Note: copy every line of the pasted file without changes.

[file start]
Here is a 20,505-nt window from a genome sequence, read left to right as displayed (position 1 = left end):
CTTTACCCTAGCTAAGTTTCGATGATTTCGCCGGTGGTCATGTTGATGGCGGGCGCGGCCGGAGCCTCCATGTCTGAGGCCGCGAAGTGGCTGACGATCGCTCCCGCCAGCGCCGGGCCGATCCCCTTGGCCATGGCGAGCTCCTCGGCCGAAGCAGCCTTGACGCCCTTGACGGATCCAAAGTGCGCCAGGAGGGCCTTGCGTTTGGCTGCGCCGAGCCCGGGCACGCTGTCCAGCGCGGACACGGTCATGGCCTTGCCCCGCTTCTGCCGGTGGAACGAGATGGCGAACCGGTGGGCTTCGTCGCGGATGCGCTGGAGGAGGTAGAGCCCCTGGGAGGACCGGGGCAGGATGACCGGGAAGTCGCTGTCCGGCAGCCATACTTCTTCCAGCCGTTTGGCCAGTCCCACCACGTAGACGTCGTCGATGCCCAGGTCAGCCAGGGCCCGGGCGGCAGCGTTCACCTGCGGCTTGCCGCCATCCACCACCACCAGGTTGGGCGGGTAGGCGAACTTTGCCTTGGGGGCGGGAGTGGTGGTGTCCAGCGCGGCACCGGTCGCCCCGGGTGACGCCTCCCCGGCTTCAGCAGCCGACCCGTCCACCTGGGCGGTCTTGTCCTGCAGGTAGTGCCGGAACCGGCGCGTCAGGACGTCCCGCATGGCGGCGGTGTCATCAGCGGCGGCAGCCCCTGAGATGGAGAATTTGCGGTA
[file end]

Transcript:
Here is a 20,505-nt window from a genome sequence, read left to right as displayed (position 1 = left end):
CTTTACCCTAGCTAAGTTTCGATGATTTCGCCGGTGGTCATGTTGATGGCGGGCGCGGCCGGAGCCTCCATGTCTGAGGCCGCGAAGTGGCTGACGATCGCTCCCGCCAGCGCCGGGCCGATCCCCTTGGCCATGGCGAGCTCCTCGGCCGAAGCAGCCTTGACGCCCTTGACGGATCCAAAGTGCGCCAGGAGGGCCTTGCGTTTGGCTGCGCCGAGCCCGGGCACGCTGTCCAGCGCGGACACGGTCATGGCCTTGCCCCGCTTCTGCCGGTGGAACGAGATGGCGAACCGGTGGGCTTCGTCGCGGATGCGCTGGAGGAGGTAGAGCCCCTGGGAGGACCGGGGCAGGATGACCGGGAAGTCGCTGTCCGGCAGCCATACTTCTTCCAGCCGTTTGGCCAGTCCCACCACGTAGACGTCGTCGATGCCCAGGTCAGCCAGGGCCCGGGCGGCAGCGTTCACCTGCGGCTTGCCGCCATCCACCACCACCAGGTTGGGCGGGTAGGCGAACTTTGCCTTGGGGGCGGGAGTGGTGGTGTCCAGCGCGGCACCGGTCGCCCCGGGTGACGCCTCCCCGGCTTCAGCAGCCGACCCGTCCACCTGGGCGGTCTTGTCCTGCAGGTAGTGCCGGAACCGGCGCGTCAGGACGTCCCGCATGGCGGCGGTGTCATCAGCGGCGGCAGCCCCTGAGATGGAGAATTTGCGGTA